Another area of opportunity may be in catering to Arlington’s rapidly growing Hispanic market, which is creating a demand for Spanish-speaking service professionals and materials, Bradshaw said. “That’s just a wonderful market, it’s a growing market….We’re actually beginning to produce flyers in Spanish for our properties because we’re finding we get a better response that way.”
Creative investing is common in Arlington, including hard money loans, making and selling contracts, general property auctions and buying with notes, Henson said. In this market…you’re only limited by your imagination.”
“The overall economic future for Arlington is very good, with a diverse population, affordable housing, good schools, plenty of parks and recreation. Arlington is a great place to live and invest in,” Darter said. “The only negative issues that may plague the north central Texas area would be the availability of water and the infrastructure keeping up with growth.”
“I think that the Arlington market will continue to stabilize…we’re already seeing a leveling off over last year. I think we will see a return of prices modestly increasing and a decrease in housing inventory,” she said. “Beyond that, I think the area will continue to grow and the market will continue to increase and we will see a return of the seller’s market.”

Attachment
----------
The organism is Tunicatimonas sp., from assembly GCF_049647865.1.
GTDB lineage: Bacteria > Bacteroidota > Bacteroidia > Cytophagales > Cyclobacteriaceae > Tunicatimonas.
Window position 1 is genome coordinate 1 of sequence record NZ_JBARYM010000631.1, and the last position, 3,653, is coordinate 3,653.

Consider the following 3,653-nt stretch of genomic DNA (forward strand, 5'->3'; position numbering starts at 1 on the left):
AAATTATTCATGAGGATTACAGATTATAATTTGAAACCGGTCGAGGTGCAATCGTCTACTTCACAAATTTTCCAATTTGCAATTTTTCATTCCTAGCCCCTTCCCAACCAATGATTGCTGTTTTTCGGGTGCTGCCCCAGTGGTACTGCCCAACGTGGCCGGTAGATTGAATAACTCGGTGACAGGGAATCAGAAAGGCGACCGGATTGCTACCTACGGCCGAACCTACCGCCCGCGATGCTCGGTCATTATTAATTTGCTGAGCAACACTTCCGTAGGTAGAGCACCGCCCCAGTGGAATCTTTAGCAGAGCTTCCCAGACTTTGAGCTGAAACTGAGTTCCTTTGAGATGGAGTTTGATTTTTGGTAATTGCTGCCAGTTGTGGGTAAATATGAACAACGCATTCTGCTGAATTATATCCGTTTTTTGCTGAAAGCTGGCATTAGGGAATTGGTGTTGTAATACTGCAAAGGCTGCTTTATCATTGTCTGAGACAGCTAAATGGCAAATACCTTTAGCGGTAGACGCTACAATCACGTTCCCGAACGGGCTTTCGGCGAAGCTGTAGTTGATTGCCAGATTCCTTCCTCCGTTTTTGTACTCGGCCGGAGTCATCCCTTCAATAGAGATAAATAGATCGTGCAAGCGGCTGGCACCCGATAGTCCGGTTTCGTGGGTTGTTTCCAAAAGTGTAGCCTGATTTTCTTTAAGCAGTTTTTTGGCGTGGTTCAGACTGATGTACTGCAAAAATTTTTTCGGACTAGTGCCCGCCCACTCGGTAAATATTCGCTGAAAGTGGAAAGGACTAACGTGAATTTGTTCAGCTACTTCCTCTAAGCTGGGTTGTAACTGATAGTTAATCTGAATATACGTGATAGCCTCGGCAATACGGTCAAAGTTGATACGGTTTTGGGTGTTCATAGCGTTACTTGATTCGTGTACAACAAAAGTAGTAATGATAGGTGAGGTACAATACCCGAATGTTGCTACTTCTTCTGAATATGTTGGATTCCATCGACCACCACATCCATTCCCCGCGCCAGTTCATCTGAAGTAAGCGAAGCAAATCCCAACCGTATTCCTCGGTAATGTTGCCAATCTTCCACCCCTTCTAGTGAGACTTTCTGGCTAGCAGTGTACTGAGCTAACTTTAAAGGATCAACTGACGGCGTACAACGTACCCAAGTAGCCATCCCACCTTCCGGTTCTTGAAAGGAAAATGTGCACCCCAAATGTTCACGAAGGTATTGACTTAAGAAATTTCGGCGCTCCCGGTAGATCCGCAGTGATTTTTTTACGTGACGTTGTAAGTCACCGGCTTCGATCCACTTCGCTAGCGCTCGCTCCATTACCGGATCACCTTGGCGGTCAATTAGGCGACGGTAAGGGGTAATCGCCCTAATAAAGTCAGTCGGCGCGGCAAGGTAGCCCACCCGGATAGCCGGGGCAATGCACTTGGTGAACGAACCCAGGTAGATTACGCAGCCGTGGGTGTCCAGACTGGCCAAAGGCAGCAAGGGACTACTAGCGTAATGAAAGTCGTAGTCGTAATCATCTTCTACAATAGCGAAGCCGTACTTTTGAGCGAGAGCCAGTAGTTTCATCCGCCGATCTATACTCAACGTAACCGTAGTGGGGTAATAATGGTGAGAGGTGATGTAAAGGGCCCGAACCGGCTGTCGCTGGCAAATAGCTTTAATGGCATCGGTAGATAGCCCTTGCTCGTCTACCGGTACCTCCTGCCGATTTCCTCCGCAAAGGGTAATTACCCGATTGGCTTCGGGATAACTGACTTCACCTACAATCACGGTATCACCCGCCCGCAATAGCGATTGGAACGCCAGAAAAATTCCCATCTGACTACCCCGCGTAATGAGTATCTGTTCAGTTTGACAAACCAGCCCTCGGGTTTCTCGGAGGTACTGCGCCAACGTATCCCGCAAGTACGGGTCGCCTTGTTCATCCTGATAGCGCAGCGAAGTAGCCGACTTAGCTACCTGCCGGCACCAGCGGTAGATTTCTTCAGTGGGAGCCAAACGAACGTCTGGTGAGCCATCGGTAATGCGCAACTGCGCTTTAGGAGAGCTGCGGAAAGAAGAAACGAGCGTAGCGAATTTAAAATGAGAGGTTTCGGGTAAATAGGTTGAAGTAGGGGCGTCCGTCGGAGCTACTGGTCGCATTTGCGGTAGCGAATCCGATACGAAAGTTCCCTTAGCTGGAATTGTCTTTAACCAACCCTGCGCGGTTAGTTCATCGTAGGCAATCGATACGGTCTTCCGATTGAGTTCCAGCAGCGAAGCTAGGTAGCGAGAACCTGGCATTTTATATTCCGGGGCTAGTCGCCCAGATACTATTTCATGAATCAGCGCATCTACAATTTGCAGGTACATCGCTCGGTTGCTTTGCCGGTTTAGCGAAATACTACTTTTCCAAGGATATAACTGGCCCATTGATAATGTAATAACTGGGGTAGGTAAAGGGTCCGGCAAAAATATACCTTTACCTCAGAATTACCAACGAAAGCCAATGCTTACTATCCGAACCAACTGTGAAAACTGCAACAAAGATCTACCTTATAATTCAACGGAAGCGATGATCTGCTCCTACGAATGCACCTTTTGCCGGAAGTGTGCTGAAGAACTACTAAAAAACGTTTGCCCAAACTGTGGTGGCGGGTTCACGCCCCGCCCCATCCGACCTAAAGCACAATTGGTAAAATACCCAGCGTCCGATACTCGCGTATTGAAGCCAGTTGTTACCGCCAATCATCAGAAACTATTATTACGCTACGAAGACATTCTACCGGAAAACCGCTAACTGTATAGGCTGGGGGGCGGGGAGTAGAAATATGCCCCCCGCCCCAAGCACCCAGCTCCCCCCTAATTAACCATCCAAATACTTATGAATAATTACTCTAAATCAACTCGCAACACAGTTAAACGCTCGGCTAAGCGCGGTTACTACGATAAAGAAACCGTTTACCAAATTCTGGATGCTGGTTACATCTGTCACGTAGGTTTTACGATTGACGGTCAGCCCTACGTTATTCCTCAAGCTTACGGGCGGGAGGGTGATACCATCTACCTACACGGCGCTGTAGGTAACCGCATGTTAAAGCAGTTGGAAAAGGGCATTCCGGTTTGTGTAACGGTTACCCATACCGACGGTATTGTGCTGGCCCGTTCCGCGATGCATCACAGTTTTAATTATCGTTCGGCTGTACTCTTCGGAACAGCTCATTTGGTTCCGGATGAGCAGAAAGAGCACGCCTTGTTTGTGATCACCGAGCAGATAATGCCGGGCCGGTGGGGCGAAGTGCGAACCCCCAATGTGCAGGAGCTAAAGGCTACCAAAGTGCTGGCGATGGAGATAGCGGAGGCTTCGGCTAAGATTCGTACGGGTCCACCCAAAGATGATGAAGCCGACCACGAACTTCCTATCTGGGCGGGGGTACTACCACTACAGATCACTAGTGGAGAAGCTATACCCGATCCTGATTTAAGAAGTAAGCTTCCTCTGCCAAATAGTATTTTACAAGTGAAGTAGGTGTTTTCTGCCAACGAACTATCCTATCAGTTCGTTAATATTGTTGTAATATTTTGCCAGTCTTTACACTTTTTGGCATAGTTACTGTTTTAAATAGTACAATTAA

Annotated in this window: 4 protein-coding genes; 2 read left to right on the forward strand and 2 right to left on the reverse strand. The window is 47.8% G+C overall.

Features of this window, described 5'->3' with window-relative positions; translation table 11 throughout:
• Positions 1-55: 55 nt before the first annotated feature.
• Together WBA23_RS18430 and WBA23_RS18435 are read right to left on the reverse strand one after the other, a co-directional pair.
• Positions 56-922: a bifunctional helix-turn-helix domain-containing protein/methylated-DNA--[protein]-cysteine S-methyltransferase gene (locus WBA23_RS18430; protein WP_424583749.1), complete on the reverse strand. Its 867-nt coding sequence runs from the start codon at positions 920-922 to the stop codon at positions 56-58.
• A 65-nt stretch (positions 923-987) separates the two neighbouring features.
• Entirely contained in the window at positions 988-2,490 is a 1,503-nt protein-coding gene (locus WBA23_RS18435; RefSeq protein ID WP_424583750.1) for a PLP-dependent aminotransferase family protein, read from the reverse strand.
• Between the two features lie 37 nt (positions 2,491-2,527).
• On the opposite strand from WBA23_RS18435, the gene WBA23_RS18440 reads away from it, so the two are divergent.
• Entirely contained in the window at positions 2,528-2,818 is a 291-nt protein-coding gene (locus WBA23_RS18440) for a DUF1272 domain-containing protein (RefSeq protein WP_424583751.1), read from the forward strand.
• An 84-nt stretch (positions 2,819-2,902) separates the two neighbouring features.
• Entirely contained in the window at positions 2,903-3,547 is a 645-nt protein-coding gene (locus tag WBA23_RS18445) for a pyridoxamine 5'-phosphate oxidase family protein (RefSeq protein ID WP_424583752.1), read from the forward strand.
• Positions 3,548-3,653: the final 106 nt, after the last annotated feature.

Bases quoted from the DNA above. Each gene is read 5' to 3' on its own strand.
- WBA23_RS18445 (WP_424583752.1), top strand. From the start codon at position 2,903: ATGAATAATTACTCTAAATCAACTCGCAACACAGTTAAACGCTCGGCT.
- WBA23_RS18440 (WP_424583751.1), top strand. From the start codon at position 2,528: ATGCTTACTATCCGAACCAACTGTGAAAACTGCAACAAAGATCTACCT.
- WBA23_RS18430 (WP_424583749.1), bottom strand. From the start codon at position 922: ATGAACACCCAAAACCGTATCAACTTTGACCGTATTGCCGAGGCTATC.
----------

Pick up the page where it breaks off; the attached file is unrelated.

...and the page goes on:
In fact, Bradshaw said he has already begun “to hear about and personally see a shift away from what’s been a buyer’s market here to more of a seller’s market.”
Texas has not been known for its escalating appreciation, but it has escaped deflation, and “the whole metroplex is poised for housing appreciation over the next…three to five years,” Curtin said.
The interior of the metroplex is being rapidly built out, and although people have thus far been willing to commute, “we can’t build too far out before people are not willing to drive any further,” Bradshaw said. Eventually, perhaps in five to 10 years, “people are going to have to start bidding up prices in the interior of the metroplex,” he said.
With its convenient position in the center of that metroplex, Arlington is “in a great location to feed both Dallas and the Fort Worth employment markets in addition to its own,” Curtin said. “It’s simply a ‘location, location, location’ dream come true for any real estate investor.”
* Feature photo courtesy of the Arlington Convention and Visitors Bureau